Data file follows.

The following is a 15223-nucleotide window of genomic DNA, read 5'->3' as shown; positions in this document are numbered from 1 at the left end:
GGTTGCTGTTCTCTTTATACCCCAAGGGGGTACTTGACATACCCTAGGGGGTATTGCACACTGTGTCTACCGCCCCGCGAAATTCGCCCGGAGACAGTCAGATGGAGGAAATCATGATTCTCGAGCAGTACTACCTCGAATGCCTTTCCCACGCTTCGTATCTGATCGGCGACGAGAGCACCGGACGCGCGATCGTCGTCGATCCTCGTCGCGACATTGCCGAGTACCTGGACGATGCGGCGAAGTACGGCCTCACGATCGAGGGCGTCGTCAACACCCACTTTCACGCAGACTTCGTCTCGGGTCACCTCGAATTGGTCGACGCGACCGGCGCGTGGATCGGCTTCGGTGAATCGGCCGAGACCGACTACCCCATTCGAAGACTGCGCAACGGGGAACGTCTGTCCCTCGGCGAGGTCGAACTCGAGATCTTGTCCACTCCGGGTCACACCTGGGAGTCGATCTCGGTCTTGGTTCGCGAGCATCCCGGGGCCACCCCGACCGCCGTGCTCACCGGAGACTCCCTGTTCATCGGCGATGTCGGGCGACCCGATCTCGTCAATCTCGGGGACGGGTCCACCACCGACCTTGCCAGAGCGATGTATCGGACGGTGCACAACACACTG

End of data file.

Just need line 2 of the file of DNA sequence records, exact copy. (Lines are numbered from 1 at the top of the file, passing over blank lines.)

GGTTGCTGTTCTCTTTATACCCCAAGGGGGTACTTGACATACCCTAGGGGGTATTGCACACTGTGTCTACCGCCCCGCGAAATTCGCCCGGAGACAGTCAGATGGAGGAAATCATGATTCTCGAGCAGTACTACCTCGAATGCCTTTCCCACGCTTCGTATCTGATCGGCGACGAGAGCACCGGACGCGCGATCGTCGTCGATCCTCGTCGCGACATTGCCGAGTACCTGGACGATGCGGCGAAGTACGGCCTCACGATCGAGGGCGTCGTCAACACCCACTTTCACGCAGACTTCGTCTCGGGTCACCTCGAATTGGTCGACGCGACCGGCGCGTGGATCGGCTTCGGTGAATCGGCCGAGACCGACTACCCCATTCGAAGACTGCGCAACGGGGAACGTCTGTCCCTCGGCGAGGTCGAACTCGAGATCTTGTCCACTCCGGGTCACACCTGGGAGTCGATCTCGGTCTTGGTTCGCGAGCATCCCGGGGCCACCCCGACCGCCGTGCTCACCGGAGACTCCCTGTTCATCGGCGATGTCGGGCGACCCGATCTCGTCAATCTCGGGGACGGGTCCACCACCGACCTTGCCAGAGCGATGTATCGGACGGTGCACAACACACTG